Conquering the Unknown: A Young Athlete's Comeback Story
This story is from the November 2022 SDPB Magazine. See the full issue HERE.
One must face many hurdles when entering high school, like new faces, more complex classes, and thoughts of the future. In addition to these frightful barriers, one Leola student had to face the loss of movement in her lower body. A once heavily involved student-athlete encountered a medical mystery leaving her in a wheelchair for months. Her goal was to walk for her middle-school graduation, and she was able to do that and so much more. The story of Ashtyn Hadlewick, her rehabilitation, and her persistent joy throughout the journey is truly inspiring.
Ashtyn is a current freshman at Leola High School. Last year, before a significant decline in health, she was involved in numerous sports. Ashtyn explains, "I was just a normal middle schooler, just playing sports like basketball, volleyball, and track. I did cross country last year, and then in November, it kind of all went downhill." What started as some difficulty breathing during a basketball game progressed into an asthma attack that landed Ashtyn in the ER. She was then diagnosed with pneumonia. Ashtyn was treated for it but was still having trouble breathing. Then began the chest pains. Ashtyn's pulse would skyrocket any time she stood, going from 70 to 180. This new development prompted one final ER visit resulting in her being admitted to the hospital for a couple of weeks to run tests and try medications. After two weeks, Ashtyn left the hospital in a wheelchair, unable to walk or stand.
Ashtyn stayed in a wheelchair for about three months. She started a Telemed program online through a specialist in Dallas. Through the coaching provided by the Dallas company and blood pressure medication, Ashtyn could stand again. Standing was the first of many goals Ashtyn set for herself so she could eventually walk across the stage for her middle school graduation. She began to use a walker in school, taking breaks to refrain from getting dizzy or passing out. Eventually, Ashtyn was able to get rid of the walker completely. Then she set the goal to spend the summer working towards involvement in sports again.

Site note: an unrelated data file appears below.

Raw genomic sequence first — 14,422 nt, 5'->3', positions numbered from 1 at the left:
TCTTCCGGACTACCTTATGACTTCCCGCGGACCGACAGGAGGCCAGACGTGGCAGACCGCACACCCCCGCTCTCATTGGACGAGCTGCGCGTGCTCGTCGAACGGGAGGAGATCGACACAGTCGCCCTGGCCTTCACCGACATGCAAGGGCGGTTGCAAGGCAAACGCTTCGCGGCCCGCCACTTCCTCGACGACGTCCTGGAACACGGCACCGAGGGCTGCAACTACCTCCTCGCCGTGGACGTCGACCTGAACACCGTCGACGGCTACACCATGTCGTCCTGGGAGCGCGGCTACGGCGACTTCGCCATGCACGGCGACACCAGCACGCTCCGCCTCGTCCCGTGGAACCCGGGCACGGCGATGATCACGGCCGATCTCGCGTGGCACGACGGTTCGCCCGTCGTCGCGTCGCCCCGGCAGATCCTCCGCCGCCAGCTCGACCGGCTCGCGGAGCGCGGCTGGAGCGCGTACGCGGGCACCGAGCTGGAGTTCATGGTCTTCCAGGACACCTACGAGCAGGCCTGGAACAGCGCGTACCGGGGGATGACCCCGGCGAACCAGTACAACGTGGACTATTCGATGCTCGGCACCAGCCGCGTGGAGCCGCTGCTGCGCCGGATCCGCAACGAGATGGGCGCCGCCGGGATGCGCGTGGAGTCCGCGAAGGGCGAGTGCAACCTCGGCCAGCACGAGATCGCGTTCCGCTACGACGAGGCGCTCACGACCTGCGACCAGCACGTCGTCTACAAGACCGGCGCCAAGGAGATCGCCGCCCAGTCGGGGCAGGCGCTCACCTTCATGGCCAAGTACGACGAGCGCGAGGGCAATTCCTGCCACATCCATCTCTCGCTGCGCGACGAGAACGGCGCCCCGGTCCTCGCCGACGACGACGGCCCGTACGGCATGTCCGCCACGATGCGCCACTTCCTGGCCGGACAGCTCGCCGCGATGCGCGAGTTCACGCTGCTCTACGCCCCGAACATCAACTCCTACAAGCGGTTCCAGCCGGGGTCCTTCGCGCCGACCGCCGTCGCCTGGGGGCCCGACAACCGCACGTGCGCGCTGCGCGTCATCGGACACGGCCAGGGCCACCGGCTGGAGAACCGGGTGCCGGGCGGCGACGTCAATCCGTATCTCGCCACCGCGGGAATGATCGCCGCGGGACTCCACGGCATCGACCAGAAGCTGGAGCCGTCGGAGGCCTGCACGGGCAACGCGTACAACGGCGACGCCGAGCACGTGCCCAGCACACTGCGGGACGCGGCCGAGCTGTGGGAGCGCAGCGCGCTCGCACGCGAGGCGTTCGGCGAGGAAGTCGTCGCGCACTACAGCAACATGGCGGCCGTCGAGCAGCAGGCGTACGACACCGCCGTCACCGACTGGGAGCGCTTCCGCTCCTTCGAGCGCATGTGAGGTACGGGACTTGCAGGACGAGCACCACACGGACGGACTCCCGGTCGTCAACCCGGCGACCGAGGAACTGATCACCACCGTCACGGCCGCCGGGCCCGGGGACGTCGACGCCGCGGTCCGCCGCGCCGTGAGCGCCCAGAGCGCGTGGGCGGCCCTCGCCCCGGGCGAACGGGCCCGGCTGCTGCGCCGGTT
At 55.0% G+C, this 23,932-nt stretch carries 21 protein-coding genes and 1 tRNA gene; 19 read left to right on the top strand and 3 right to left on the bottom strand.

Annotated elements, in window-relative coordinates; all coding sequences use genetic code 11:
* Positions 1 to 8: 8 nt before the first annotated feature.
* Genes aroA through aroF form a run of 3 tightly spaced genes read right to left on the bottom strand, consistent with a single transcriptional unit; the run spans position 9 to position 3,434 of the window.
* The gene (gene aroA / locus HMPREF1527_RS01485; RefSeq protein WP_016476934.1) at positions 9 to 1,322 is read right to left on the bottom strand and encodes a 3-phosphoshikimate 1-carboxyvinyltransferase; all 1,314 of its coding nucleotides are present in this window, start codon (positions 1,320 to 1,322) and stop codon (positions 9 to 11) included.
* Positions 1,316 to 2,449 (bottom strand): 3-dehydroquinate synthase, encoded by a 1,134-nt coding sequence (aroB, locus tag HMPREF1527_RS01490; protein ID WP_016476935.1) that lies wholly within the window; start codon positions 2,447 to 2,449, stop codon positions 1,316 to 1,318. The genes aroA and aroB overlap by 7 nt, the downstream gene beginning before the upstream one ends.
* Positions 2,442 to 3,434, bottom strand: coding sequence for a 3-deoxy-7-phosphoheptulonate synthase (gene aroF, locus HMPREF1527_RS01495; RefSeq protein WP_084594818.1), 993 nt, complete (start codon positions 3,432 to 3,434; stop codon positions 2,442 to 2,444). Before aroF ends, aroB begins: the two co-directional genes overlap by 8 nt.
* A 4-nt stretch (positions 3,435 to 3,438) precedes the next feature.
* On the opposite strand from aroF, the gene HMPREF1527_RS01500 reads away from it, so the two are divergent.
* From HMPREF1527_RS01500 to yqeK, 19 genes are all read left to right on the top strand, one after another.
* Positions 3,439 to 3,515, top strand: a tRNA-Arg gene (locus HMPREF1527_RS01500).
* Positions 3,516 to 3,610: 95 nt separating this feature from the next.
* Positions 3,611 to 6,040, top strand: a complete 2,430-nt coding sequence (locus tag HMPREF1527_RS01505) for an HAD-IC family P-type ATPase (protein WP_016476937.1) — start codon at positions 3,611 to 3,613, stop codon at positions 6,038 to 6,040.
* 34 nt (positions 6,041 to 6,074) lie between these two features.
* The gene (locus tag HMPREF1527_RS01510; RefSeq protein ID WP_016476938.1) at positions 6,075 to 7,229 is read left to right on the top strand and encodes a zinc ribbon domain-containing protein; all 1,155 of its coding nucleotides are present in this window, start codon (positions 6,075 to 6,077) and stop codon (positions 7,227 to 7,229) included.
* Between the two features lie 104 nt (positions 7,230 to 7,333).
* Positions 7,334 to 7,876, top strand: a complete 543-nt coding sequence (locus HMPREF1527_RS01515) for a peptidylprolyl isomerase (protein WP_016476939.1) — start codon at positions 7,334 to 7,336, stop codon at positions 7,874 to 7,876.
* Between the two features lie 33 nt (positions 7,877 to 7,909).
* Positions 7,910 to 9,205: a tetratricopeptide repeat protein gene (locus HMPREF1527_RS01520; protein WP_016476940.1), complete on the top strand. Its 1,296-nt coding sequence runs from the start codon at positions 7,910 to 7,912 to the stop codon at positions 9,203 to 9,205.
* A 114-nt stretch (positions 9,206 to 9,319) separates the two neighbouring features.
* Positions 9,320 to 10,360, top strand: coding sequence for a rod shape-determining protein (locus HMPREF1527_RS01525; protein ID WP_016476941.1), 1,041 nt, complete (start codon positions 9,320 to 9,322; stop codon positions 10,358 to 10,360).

Ashtyn was diagnosed with POTS or postural orthostatic tachycardia syndrome. Her specific condition was Hyper-POTS, meaning her heart rate would rise substantially with any change of position. Ashtyn kept hope and remained headstrong. Not only was she able to walk across the stage for her 8th-grade graduation, but she is back playing volleyball. "That was my main goal. Volleyball has always been my favorite sport so over the summer I was just like, 'I really hope that I'm going to be able to gain all my strength back to be able to get back to volleyball,' and here I am" says Ashtyn.
Ashtyn's strength and joy throughout her difficult journey were noticed by many around her. Doug Hatlwick, Ashtyn's father, says she was a rock throughout the whole situation. He says, "She was way stronger than what I could have ever been with what she went through. She was kind of the one that helped us keep going." Among those who noticed Ashtyn's fortitude was her coach, Leesa Ware, stating, "She represents what the Leola/Frederick community as a whole stands for. Just her strength, her passion, her willingness to succeed. She's just truly, in all of our eyes, is a true warrior.”
Ashtyn's story empowers communities, athletes, and anyone who may be struggling with an obstacle in their life. Ashtyn encourages those saying, "Just keep working, work towards the goal. You're going to have your bad days, but it'll get better if you keep working and find something that you're willing to work for."